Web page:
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Andrew Hornblow

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ETITO – industry skills partner and leader
Andrew Hornblow is an inventor, engineer and National Moderator for ETITO, an industry training organisation for the electrotechnology and telecommunications industries. It is a standards setting body whose goal is to ensure that enough skilled people are available to work in these industries.

ETITO began the Bright Sparks programme more than 10 years ago to foster the skills of young people who are keen on technology. Through a website, an online forum, one-on-one mentoring and qualifications in schools, the Bright Sparks programme has unleashed the genius and creativity of hundreds of talented young people. Andrew Hornblow tours the country giving electronics workshops as part of Bright Sparks.

ETITO created Bright Sparks in 2000 to nurture those students who will be our nation’s future engineers, electricians and programmers. At its core, Bright Sparks is about bringing together people with an interest in technology so they can exchange ideas and information, and give encouragement to those who are just strating out. It’s also about getting young people to experience electronics directly through a project-based approach.

Hornblow has also provided customised – built from the ground up including the circuit board – electronics for creative projects Te Iarere, The Park Speaks, Taranaki Fence, and Haiku robots.

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Josephine Starrs & Leon Cmielewski

Wai graphicLeon Cmielewski and Josephine Starrs (http://lx.sysx.org) are artists whose long-term collaboration has produced a variety of screen-based installations. Their recent media artworks are situated at the juncture of cinema, information visualisation, and data mapping, playing off the tensions between the large and small screen, and between information and sublime landscape.

Cmielewski is a Design Lecturer at the School of Humanities and Communication Arts at the University of Western Sydney. Starrs is a Senior Lecturer and Chair of Film and Digital Art at Sydney College of the Arts, Sydney of University.

Selected Recent Solo Exhibitions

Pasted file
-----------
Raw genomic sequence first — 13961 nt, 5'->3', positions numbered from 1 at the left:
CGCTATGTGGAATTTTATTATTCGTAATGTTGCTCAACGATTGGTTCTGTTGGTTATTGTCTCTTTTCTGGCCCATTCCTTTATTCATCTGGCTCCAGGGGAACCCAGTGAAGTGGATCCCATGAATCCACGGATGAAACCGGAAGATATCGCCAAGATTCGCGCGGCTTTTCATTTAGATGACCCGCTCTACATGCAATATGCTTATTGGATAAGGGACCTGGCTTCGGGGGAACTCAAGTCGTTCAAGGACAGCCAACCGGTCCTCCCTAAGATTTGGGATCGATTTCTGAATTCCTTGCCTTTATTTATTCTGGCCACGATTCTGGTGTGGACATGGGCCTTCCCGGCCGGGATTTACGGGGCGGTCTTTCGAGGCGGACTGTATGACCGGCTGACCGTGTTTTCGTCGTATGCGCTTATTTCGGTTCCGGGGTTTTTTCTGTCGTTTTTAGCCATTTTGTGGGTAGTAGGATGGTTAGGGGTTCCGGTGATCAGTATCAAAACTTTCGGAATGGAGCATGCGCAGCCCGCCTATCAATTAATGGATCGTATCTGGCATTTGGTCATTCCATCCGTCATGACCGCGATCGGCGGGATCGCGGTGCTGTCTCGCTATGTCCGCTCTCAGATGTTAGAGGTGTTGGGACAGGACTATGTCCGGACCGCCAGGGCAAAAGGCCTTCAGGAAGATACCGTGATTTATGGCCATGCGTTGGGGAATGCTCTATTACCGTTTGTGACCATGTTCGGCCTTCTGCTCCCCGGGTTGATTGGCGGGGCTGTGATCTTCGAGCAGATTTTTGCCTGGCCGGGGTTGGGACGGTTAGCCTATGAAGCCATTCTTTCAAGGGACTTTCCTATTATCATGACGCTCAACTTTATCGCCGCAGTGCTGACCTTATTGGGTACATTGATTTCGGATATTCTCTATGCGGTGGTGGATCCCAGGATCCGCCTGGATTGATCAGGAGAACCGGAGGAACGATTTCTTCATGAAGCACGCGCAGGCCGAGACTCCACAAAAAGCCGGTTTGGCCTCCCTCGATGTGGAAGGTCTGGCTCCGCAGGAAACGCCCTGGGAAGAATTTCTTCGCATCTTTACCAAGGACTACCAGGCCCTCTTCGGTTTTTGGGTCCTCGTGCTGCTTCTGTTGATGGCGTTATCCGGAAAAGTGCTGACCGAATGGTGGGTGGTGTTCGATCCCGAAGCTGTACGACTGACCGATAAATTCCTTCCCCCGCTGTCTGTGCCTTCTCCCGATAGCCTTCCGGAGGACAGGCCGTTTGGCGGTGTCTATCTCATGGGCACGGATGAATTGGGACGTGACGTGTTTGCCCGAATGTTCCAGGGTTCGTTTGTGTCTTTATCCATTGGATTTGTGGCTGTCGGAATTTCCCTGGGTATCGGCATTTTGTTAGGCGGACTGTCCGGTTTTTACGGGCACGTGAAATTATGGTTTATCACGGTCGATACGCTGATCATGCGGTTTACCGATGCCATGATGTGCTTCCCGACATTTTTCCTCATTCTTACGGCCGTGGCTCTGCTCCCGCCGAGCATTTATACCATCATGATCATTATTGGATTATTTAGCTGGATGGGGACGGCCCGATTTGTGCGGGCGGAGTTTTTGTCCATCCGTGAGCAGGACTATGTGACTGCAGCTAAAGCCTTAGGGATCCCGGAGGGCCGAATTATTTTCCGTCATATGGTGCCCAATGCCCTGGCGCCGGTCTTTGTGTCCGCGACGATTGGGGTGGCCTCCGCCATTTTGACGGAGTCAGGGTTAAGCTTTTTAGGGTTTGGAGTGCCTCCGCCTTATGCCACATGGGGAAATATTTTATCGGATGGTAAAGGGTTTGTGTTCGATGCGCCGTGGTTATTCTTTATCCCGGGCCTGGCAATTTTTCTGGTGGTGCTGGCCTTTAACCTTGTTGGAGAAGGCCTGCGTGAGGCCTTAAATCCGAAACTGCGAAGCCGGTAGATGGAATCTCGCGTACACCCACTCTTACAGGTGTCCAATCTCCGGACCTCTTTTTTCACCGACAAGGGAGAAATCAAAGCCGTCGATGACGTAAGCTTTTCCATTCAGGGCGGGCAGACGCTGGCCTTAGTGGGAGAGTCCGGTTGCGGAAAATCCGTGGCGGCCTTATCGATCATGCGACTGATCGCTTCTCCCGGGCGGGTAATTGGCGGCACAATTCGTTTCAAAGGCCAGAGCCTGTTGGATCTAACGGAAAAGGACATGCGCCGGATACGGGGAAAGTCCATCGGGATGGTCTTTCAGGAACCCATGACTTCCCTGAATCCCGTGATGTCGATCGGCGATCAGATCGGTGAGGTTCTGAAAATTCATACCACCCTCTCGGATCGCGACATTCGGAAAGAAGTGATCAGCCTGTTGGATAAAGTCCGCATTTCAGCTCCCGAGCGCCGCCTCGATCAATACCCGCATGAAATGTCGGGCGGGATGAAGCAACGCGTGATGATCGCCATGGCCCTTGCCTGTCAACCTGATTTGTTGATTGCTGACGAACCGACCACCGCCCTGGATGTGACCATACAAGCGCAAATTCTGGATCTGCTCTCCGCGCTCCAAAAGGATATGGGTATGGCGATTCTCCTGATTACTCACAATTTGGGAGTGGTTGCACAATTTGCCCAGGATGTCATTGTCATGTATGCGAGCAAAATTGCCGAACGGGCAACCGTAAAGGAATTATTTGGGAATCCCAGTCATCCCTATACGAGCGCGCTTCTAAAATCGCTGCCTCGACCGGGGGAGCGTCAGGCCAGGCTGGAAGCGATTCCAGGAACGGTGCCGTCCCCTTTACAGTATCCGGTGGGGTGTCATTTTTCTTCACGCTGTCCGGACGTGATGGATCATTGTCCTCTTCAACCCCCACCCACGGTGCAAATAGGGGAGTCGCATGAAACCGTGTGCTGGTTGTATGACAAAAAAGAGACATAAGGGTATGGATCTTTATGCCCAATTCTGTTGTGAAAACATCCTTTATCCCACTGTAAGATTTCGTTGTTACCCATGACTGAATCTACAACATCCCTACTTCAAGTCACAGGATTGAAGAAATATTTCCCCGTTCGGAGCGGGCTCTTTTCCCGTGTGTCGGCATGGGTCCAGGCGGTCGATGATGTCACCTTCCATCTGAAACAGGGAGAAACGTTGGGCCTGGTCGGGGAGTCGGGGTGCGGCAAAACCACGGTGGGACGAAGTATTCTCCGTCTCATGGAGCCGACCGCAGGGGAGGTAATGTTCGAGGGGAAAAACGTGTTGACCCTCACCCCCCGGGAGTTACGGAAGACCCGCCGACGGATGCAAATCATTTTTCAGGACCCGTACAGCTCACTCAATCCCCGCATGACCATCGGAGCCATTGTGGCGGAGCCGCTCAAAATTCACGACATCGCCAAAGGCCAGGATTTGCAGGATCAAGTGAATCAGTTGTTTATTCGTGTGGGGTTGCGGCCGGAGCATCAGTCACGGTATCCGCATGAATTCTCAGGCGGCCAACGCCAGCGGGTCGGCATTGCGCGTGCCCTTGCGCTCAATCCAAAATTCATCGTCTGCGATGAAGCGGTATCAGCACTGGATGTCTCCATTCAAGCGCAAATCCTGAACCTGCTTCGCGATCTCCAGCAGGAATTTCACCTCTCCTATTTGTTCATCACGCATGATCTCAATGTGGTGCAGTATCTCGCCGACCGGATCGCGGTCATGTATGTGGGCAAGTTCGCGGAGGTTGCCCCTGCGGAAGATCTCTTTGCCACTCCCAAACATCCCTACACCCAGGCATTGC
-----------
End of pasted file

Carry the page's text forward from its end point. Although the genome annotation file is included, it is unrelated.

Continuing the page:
2012 Incompatible Elements Canberra Contemporary Artspace
2011 Incompatible Elements, Auckland Festival of Arts, MIC | Toi Rerehiko, Auckland,NZ.
2010 Incompatible Elements, Performance Space, Carriageworks, Sydney.
2010 Land[sound]scape installation, Chinese Garden of Friendship, Sydney.
2007 Plaything installation, Sydney College of the Arts.
2007 Seeker installation, Artspace, Sydney, NSW.
2006 Seeker installation, Experimental Art Foundation, Adelaide, S.A.
2002 Dream Kitchen, interactive animation, Institute of Modern Art, Brisbane.

Selected Recent Group Exhibitions
2012 Wonderland, New Contemporary Art from Australia, Museum of Contemporary Art, Taipei, Taiwan.
2011 Incompatible Elements, Sydney and Sookmyung Exhibition, Seoul, Korea
2011 Waterways, Urbanition, SFAC Gallery, San Francisco, USA.
2011 Waterways, Urbanition, Carriageworks, Sydney.
2011 a.k.a Utopia Now, MONA, Hobart, Tasmania.
2011 Kitchen Carnage<<<(((Mods&Hackers)))>>> Game Modification, Hacking,Patching, and Code-Based Practices within Contemporary Art, YoungProjects, Los Angeles, USA.
2010 Encoded, Art Taipei 2010, Taiwan.
2010 a.k.a Utopia Now Experimenta Media Art Biennale, Melbourne.
2009 sms origins, Big Screen project, Federation Square, Melbourne.
2008 Land[sound]scape installation. Guangzhou Triennial, Guangzhou, China.
2007 Seeker installation, Ars Electronica, Linz, Austria.
2006 Seeker installation, Contemporary Commonwealth 06, ACMI Melbourne Vic.
2005 In the Line of Flight, Beijing, China. Floating Territories installation.
2004 Media_city Seoul 2004, Bio-Tek Kitchen, computer game modification.
2004 ISEA2004, Finland. Floating Territories installation.
2003 Bio-Tek Kitchen, House of Tomorrow, Experimenta, Black Box, Melbourne.
2003 Computerspiele von Kunstlerinnen, Hartware, Dortmund, Germany, Bio-Tek Kitchen,
computer game modification.
2003 Version03, Museum of Contemporary Art, Chicago, Bio-Tek Kitchen.
2002 Trace, installation, Sydney Records Centre, The Rocks, Sydney.
2002 Transmediale Media Arts Festival, Berlin, a.k.a. digital video.
2002 European Media Arts Festival, Osnabrük, Germany a.k.a. digital video.
2002 Contagion, Auckland, New Zealand. a.k.a. digital video.

Selected Published Reviews
J. Randerson RealTime issue#104 August/September 2011. Critical Flows: climates and peoples. Review of Incompatible Elements solo show at the Auckland Arts Festival, NZ
J. Sjaastad ArtRadar Asia interview March 2011. Words in Art: Australian artist Josephine Starrs maps rivers with poetry.
J. Hurrell EyeContact, March 2011 Review of Incompatible Elements solo show at the Auckland Arts Festival, New Zealand.
K. Gallasch RealTime issue #95 Feb-March 2010 Lake Mungo as Medium
Review of Land[sound]scape Chinese Garden of Friendship, Sydney.
A. Finegan Artlink Vol 27, no3, 2007 Databases: Recombinant Interactives.

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Andrew Thomas

Andrew Thomas has contributed audio to the project, adding a dimension of Navajo (Dineh) culture to Wai.

Biography

Andrew Thomas is a contemporary Dineh (Navajo Nation) flute player. He gives thanks to his extended family: Haltsooí Diné’e (maternal)—Meadow People Clan, Bit’ahníí (paternal)—Folded Arms Clan, Kin Yaa’áanii (maternal grandparents)—Towering House Clan, and Tsé Nahabilnii (paternal grandparents)—Over Hanging Rock Clan. He was born and raised in Rock Spring Chapter near Gallup, New Mexico. He is self-taught, and plays music composed from the heart. He has chosen the flute’s voice to express his way of life, heritage and culture.